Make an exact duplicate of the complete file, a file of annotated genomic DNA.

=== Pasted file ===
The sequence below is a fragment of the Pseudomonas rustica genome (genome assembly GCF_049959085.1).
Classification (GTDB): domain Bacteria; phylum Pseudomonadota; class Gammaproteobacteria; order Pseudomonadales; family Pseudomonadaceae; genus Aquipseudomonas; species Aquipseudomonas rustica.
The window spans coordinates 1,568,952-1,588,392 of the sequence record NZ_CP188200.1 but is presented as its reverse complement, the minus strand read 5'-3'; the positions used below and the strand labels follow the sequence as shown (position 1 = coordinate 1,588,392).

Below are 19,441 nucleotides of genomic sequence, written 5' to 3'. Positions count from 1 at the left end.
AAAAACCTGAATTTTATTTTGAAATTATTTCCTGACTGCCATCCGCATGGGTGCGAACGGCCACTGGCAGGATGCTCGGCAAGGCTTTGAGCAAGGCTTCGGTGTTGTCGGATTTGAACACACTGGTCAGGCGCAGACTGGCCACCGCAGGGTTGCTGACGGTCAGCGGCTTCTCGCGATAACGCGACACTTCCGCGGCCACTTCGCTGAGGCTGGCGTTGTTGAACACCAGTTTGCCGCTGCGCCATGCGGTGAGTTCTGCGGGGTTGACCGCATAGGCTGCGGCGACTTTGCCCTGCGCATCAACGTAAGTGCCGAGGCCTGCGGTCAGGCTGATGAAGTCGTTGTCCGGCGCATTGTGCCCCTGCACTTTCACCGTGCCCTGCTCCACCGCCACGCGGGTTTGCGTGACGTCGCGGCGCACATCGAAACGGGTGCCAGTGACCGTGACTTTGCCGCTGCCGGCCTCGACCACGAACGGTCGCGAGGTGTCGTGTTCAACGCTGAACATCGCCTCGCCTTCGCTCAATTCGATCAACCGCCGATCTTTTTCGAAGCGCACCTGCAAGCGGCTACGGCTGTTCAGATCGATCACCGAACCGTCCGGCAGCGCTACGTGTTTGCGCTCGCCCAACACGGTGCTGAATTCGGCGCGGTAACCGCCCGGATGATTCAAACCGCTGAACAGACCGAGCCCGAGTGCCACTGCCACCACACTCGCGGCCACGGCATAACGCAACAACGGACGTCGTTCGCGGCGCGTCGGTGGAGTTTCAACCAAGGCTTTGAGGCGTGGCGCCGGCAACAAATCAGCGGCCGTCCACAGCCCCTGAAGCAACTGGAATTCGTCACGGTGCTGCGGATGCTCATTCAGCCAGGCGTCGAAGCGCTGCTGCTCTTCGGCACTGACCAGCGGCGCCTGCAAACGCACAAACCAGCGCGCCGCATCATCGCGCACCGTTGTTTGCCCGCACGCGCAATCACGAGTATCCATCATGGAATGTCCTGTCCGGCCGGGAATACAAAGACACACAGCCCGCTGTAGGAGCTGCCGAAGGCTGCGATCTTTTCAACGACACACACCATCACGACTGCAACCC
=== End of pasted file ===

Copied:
The sequence below is a fragment of the Pseudomonas rustica genome (genome assembly GCF_049959085.1).
Classification (GTDB): domain Bacteria; phylum Pseudomonadota; class Gammaproteobacteria; order Pseudomonadales; family Pseudomonadaceae; genus Aquipseudomonas; species Aquipseudomonas rustica.
The window spans coordinates 1,568,952-1,588,392 of the sequence record NZ_CP188200.1 but is presented as its reverse complement, the minus strand read 5'-3'; the positions used below and the strand labels follow the sequence as shown (position 1 = coordinate 1,588,392).

Below are 19,441 nucleotides of genomic sequence, written 5' to 3'. Positions count from 1 at the left end.
AAAAACCTGAATTTTATTTTGAAATTATTTCCTGACTGCCATCCGCATGGGTGCGAACGGCCACTGGCAGGATGCTCGGCAAGGCTTTGAGCAAGGCTTCGGTGTTGTCGGATTTGAACACACTGGTCAGGCGCAGACTGGCCACCGCAGGGTTGCTGACGGTCAGCGGCTTCTCGCGATAACGCGACACTTCCGCGGCCACTTCGCTGAGGCTGGCGTTGTTGAACACCAGTTTGCCGCTGCGCCATGCGGTGAGTTCTGCGGGGTTGACCGCATAGGCTGCGGCGACTTTGCCCTGCGCATCAACGTAAGTGCCGAGGCCTGCGGTCAGGCTGATGAAGTCGTTGTCCGGCGCATTGTGCCCCTGCACTTTCACCGTGCCCTGCTCCACCGCCACGCGGGTTTGCGTGACGTCGCGGCGCACATCGAAACGGGTGCCAGTGACCGTGACTTTGCCGCTGCCGGCCTCGACCACGAACGGTCGCGAGGTGTCGTGTTCAACGCTGAACATCGCCTCGCCTTCGCTCAATTCGATCAACCGCCGATCTTTTTCGAAGCGCACCTGCAAGCGGCTACGGCTGTTCAGATCGATCACCGAACCGTCCGGCAGCGCTACGTGTTTGCGCTCGCCCAACACGGTGCTGAATTCGGCGCGGTAACCGCCCGGATGATTCAAACCGCTGAACAGACCGAGCCCGAGTGCCACTGCCACCACACTCGCGGCCACGGCATAACGCAACAACGGACGTCGTTCGCGGCGCGTCGGTGGAGTTTCAACCAAGGCTTTGAGGCGTGGCGCCGGCAACAAATCAGCGGCCGTCCACAGCCCCTGAAGCAACTGGAATTCGTCACGGTGCTGCGGATGCTCATTCAGCCAGGCGTCGAAGCGCTGCTGCTCTTCGGCACTGACCAGCGGCGCCTGCAAACGCACAAACCAGCGCGCCGCATCATCGCGCACCGTTGTTTGCCCGCACGCGCAATCACGAGTATCCATCATGGAATGTCCTGTCCGGCCGGGAATACAAAGACACACAGCCCGCTGTAGGAGCTGCCGAAGGCTGCGATCTTTTCAACGACACACACCATCACGACTGCAACCC